What is positive and negative gearing?
‘Gearing’ simply describes borrowing money to make an investment. It can be split into 3 definitions depending on the kind of income generated from the investment – negative, positive and neutral.
A negatively geared property means your rental income (and expenses) are less than the mortgage repayment, resulting in a deficit.
A positively geared property means your rental income is more than the repayments.
A neutrally geared property means your rental income is about the same as your repayments.
What are the benefits of negative gearing?
Australian tax law allows you to deduct interest repayments (and other expenses) as an expense for investment properties. So in cases where your property is negatively geared, you can often offset losses against other income streams (e.g. your salary) to reduce your total taxable income and tax payable. Note: property taxes differ from state to state, so what’s true for gearing in New South Wales might be different from Victoria or Queensland.
What can I claim?
As per the ATO, expenses for which you may be entitled to claim when negative gearing include:
- advertising (for tenants)
- body corporate fees and charges
- council rates
- land tax
- cleaning, repairs and maintenance
- gardening and lawn mowing
- insurance (building, contents, public liability)
- interest expenses
- property agent’s fees and commission
- some legal expenses
- travel undertaken to inspect the property, to collect the rent or for maintenance.
What are the benefits of positive gearing?
A positively geared property doesn’t mean you’re doing anything wrong — quite the opposite! Having a surplus on your cash flow means could pay off your investment loan faster, and could contribute to a higher disposable income or even help you secure another investment property. You might miss out on a few tax breaks but if you’re after short-term returns (or just bought your property before the market caught up) it’s a good position to be in.
Why is negative gearing always in the news?
Though it’s a policy designed to help first-time investors reduce the risk on their investments, it’s often taken advantage of by higher-income investors with multiple properties, significantly raising house prices while doing very little for supply. Cue angry headlines.
With politicians clamoring on all sides to make housing more affordable, negative gearing is often cited as one of the quickest ways to ease the burden on first home buyers.
Is negative gearing worth it?
Negative gearing isn’t just a term, but a strategy. It works best when the capital growth of your house is greater than the loss you make from the rental, and generally favours younger home owners as a pre-retirement investment strategy (if you’re older, you’d want to be making a more immediate return on investment). It also requires a big upfront investment, and isn’t for those who have a tight cash flow (as you are susceptible to interest rate rises or property depreciations). It’s also a lot of work to maintain, so isn’t for those seeking passive income in the short term.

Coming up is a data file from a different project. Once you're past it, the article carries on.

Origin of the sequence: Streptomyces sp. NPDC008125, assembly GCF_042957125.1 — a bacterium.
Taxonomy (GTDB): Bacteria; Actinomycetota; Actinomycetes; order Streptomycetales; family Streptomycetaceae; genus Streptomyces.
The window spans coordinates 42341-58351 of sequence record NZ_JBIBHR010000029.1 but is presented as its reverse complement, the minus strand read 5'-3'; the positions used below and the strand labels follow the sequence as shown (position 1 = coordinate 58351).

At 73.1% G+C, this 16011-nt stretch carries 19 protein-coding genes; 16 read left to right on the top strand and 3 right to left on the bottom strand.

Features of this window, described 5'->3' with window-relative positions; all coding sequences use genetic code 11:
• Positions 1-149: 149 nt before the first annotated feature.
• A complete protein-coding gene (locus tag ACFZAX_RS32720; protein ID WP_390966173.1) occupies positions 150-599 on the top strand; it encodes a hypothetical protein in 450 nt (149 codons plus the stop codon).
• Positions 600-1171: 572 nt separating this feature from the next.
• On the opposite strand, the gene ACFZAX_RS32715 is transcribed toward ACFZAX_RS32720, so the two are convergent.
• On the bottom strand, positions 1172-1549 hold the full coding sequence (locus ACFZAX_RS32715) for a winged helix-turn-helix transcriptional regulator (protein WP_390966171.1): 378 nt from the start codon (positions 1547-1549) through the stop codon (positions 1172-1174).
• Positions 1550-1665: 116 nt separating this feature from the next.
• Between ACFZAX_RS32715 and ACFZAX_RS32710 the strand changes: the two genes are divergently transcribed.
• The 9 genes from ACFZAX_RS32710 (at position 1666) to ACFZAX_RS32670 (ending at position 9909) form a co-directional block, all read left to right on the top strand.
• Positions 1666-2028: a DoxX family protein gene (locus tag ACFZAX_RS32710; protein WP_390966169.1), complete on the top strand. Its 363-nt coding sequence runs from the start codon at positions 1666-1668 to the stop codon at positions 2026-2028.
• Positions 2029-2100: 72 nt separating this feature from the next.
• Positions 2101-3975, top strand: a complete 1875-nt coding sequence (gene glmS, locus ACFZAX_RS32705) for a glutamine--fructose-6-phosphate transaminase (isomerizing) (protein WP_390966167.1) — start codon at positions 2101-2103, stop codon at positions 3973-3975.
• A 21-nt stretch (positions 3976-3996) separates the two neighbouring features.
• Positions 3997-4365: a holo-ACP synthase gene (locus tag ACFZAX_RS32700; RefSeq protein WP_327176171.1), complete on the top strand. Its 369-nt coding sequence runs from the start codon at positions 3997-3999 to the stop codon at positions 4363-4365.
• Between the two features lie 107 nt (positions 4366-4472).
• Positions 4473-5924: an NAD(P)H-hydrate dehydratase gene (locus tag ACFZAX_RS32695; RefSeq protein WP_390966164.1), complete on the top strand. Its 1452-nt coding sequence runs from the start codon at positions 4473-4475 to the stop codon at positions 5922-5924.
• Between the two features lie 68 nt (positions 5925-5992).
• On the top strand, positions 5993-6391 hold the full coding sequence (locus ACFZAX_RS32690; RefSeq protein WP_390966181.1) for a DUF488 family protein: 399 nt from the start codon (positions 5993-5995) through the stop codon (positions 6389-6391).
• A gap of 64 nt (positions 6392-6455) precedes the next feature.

At a policy level, negative gearing isn’t a guarantee. We mentioned earlier many politicians have negative gearing in their sights to protect the next generation of homeowners (and their votes). There’s a realistic chance this policy will change as governments do, so it’s wise to not just invest based on tax benefits alone.
Like all important things, it’s important you have a strategy in place to ensure negative gearing works for you. When purchasing an investment property, you’ll want to do your research to ensure you have some financial breathing room in case laws or markets change, and purchase a property that’s likely to appreciate over the course of your investment loan.
Find out how much you can borrow with our mortgage calculator.
As with all investments, your strategy should always align to your circumstances. Negative gearing can be a volatile strategy that balances short-term loss with the expectation of long-term rewards, so you make sure you’ve done your research (especially any state-specific laws), have weighed up your options, and decided an approach that works for you. Once you’ve done that, gear away!